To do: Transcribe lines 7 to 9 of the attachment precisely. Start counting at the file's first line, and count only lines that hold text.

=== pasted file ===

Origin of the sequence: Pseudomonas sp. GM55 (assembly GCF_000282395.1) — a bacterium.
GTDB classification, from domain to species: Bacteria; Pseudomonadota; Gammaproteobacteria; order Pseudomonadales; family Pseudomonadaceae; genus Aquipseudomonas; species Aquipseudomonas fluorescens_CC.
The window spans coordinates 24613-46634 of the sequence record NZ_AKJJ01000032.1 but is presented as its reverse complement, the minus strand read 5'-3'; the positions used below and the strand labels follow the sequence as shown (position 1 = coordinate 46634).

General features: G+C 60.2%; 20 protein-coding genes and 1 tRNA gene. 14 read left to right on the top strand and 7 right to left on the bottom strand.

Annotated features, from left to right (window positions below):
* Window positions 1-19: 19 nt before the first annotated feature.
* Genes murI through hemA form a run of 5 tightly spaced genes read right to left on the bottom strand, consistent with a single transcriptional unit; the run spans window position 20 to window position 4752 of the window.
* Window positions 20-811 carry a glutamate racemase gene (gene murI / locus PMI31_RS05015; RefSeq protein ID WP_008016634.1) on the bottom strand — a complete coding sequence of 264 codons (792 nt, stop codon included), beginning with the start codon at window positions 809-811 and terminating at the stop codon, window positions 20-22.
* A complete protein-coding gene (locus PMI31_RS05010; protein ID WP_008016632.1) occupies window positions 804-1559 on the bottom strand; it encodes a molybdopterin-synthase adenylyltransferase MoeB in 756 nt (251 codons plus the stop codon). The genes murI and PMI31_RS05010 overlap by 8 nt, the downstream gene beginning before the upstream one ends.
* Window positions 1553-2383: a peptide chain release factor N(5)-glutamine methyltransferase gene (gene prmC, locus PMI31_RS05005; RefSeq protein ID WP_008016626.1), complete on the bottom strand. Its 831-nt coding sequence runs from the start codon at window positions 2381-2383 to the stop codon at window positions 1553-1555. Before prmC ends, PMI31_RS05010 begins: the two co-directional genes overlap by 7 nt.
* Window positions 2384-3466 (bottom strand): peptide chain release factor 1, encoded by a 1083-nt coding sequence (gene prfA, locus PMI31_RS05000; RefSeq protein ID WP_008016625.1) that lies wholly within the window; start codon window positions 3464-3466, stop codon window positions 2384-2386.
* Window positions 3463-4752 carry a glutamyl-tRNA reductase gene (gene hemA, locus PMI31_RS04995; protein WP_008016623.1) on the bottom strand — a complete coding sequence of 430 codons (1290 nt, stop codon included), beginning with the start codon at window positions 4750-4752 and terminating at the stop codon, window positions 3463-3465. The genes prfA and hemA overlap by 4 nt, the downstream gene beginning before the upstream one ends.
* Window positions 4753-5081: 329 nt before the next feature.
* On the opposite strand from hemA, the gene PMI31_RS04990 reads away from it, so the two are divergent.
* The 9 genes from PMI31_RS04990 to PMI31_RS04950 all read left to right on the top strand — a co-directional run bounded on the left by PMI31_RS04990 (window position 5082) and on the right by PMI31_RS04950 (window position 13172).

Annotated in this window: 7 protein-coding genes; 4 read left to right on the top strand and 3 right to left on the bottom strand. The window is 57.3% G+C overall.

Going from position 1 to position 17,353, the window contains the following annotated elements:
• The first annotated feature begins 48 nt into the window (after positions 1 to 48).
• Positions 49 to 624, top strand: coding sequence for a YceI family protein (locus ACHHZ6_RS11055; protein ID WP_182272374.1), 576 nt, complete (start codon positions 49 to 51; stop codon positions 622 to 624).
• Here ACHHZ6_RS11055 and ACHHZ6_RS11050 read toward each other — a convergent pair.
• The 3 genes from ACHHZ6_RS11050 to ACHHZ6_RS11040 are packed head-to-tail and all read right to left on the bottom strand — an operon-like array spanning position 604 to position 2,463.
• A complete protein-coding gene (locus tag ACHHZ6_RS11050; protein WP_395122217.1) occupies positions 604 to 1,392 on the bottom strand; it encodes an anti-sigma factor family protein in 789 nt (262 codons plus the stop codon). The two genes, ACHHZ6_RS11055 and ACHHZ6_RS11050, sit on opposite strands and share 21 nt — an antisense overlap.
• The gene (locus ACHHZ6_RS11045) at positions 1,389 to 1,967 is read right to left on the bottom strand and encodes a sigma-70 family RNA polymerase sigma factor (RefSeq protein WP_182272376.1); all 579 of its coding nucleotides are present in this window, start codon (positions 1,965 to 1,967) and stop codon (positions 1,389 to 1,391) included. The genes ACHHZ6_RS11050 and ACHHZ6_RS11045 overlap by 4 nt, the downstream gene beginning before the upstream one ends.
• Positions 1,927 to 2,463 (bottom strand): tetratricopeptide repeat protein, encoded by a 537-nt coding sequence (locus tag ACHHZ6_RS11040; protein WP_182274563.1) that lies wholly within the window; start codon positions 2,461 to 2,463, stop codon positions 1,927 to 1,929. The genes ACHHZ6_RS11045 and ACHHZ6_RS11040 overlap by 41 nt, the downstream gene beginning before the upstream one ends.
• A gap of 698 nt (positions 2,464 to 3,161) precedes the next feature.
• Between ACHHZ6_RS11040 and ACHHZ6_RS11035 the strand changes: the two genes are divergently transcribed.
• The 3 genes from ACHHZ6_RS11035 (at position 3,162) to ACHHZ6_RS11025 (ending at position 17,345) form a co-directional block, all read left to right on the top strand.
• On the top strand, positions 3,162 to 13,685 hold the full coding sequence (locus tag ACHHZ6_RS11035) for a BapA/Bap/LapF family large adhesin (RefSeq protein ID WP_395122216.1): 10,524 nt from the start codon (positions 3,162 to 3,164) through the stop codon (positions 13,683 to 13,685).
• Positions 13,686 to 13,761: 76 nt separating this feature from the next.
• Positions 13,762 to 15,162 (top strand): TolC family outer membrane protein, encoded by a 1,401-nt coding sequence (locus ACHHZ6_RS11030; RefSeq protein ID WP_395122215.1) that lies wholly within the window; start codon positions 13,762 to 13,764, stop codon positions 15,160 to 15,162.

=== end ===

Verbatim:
* Genes murI through hemA form a run of 5 tightly spaced genes read right to left on the bottom strand, consistent with a single transcriptional unit; the run spans window position 20 to window position 4752 of the window.
* Window positions 20-811 carry a glutamate racemase gene (gene murI / locus PMI31_RS05015; RefSeq protein ID WP_008016634.1) on the bottom strand — a complete coding sequence of 264 codons (792 nt, stop codon included), beginning with the start codon at window positions 809-811 and terminating at the stop codon, window positions 20-22.
* A complete protein-coding gene (locus PMI31_RS05010; protein ID WP_008016632.1) occupies window positions 804-1559 on the bottom strand; it encodes a molybdopterin-synthase adenylyltransferase MoeB in 756 nt (251 codons plus the stop codon). The genes murI and PMI31_RS05010 overlap by 8 nt, the downstream gene beginning before the upstream one ends.